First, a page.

Monday, September 2, 2013

The End of The Year

I had planned all along to end this blog at the end of one year, once I'd written 52 posts and visited 52 churches.  What I hadn't anticipated, but should have known, is that sometimes when we plan, God laughs.

I had one blog entry all ready to write, about a church here in town, when I was about to head to my home town to visit my mother.  She had some house issues to settle, and I looked forward to visiting with her, just us.  I figured I'd be fixing some things, and perhaps helping her make some hard decisions about her elderly dog.  Surely I'd have time to write, and I could wrap up a church visit while I was there.

It was to be a 6-day visit.  I left one day shy of a month.

Mom was much more ill than I could have imagined.  The cooler was kind of a non-issue, taken care of in a stopgap way as I convinced her to go to urgent care, then the doctor, then the Emergency Room.  Rehabilitation followed.

My year finished up with some unexpected visits.

To the church where I first met Jesus, El Camino.  Some parts of it haven't changed a lot since I was a child, despite several new buildings and initiatives.  I sat next to friends and prayed for Mom, who I already knew was not feeling well at all.  She fell twice that night, and was unable to get to her feet.

To the church where I found comfort on Saturdays while my husband was away and we lived "at home" for a year, Pantano Christian Church. I checked three times to make sure it was even the same church at all; everything felt different. The pastor came and talked with me a bit before service, and I appreciated his warm welcome and friendly attitude...but even if I moved back home this would not be my church. It felt dark and club-like, instead of airy and filled with light as I'd remembered. At that point, she was already in the hospital.

To the chapel at St. Joseph's hospital.  I sat in the hushed silence, alone but not lonely, and breathed out prayer for Mom and her doctors and for anyone who needed it in that space.  Mom was already feeling better by that time, but I knew she couldn't go back to the house where I'd grown up.  Big changes were coming...was I strong enough to help her make those choices?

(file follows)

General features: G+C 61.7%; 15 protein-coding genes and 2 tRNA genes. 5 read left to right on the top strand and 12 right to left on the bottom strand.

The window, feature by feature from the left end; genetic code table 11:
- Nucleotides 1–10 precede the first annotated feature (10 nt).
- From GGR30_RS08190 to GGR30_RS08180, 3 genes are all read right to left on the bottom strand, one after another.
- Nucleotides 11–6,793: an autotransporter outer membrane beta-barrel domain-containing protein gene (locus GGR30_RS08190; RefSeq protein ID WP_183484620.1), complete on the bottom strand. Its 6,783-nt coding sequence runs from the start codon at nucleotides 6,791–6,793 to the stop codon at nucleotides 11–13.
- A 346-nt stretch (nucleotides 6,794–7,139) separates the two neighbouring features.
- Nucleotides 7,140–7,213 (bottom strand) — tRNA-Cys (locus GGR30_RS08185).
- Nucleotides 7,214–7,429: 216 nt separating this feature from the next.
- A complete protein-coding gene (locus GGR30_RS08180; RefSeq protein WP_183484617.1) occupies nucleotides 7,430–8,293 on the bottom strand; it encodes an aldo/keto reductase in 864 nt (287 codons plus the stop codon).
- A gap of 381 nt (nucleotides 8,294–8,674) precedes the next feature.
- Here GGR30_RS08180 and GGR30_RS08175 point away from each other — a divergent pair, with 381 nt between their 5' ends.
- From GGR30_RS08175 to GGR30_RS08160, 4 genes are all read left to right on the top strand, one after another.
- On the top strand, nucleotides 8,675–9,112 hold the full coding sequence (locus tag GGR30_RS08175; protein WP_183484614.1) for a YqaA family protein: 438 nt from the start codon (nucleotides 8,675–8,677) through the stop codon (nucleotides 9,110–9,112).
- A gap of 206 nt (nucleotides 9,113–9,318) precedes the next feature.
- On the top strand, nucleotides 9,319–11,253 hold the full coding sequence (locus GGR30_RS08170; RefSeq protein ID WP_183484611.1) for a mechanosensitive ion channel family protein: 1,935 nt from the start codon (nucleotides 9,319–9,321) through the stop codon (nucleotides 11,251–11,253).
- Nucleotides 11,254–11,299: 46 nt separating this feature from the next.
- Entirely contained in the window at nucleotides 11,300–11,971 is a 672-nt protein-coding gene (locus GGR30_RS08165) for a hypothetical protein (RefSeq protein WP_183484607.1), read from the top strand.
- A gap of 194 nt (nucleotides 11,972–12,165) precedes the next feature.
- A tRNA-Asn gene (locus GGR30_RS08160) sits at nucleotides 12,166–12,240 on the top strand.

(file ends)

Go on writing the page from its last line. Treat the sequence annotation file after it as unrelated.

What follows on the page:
To the chapel in Villa Maria, where we sang hymns and people in wheelchairs rattled tambourines.  Mom's face lit up at the chance to sing, though her strength was not back quite yet.  I felt hope, and comfort.

To the small, unobtrusive chapel in the Atlanta airport, as I tried to build my business and rebuild my heart after an intensely difficult month.  There were three gentleman, boys really, saying afternoon prayers.  I've never known silence so utter.  Once I was home, we planned to help Mom move.

At the end of two months, we had moved my mother into a wonderful new apartment, and said farewell to so many memories that my heart is still healing.  I know she, too, was wounded by the summer and I wish I knew how to help her through.  She lost her home, her beloved pet over whom I whispered prayer and love as she breathed her last.  I lost my childhood, and the sense of comfort that is brought by being able to "go home".

Once home for good, I could only think of one church where I wanted to be.  One place that knew my name, knew my story, and welcomed with open arms anyone who came to visit.  I think anyone reading this blog knows by now that I'm talking about the Triple 7 Baptist church - and perhaps everyone else knew before I did.

I wanted a large, busy church.  I have somehow ended up in a mobile home in the middle of what seems like nowhere to this city girl.

I wanted boisterous, bouncy music.  And lots and lots of it.  I sit in church and hold a sweet blue Baptist hymnal that comforts me.

I wanted modern - I somehow have old-fashioned values shared over breakfast rolls and coffee.

At the beginning of this year, my list was long and my desires were plenty.  And then I was told, "You're staying, of course," to a birthday luncheon for a man I've begun to count as family.  If my heart is hurting, if my heart is happy, I think of this church first and I want to share with them my news.  I pray for them, and I know they pray for me.

In the end, it didn't matter what I wanted in a church.  It didn't matter what I thought I needed.  God knew my heart, as He always has, and He found a connection and a place for me.  He found me that second family that I had imagined would take years to create.

In the end, I thought I'd pick a church from the many that I'd visit.  I thought I'd read over my blog posts and remember the pluses and the minuses and the wonderful and sometimes bizarre moments of this year.

In the end, I thought I'd choose.  But in the end, my church has chosen me.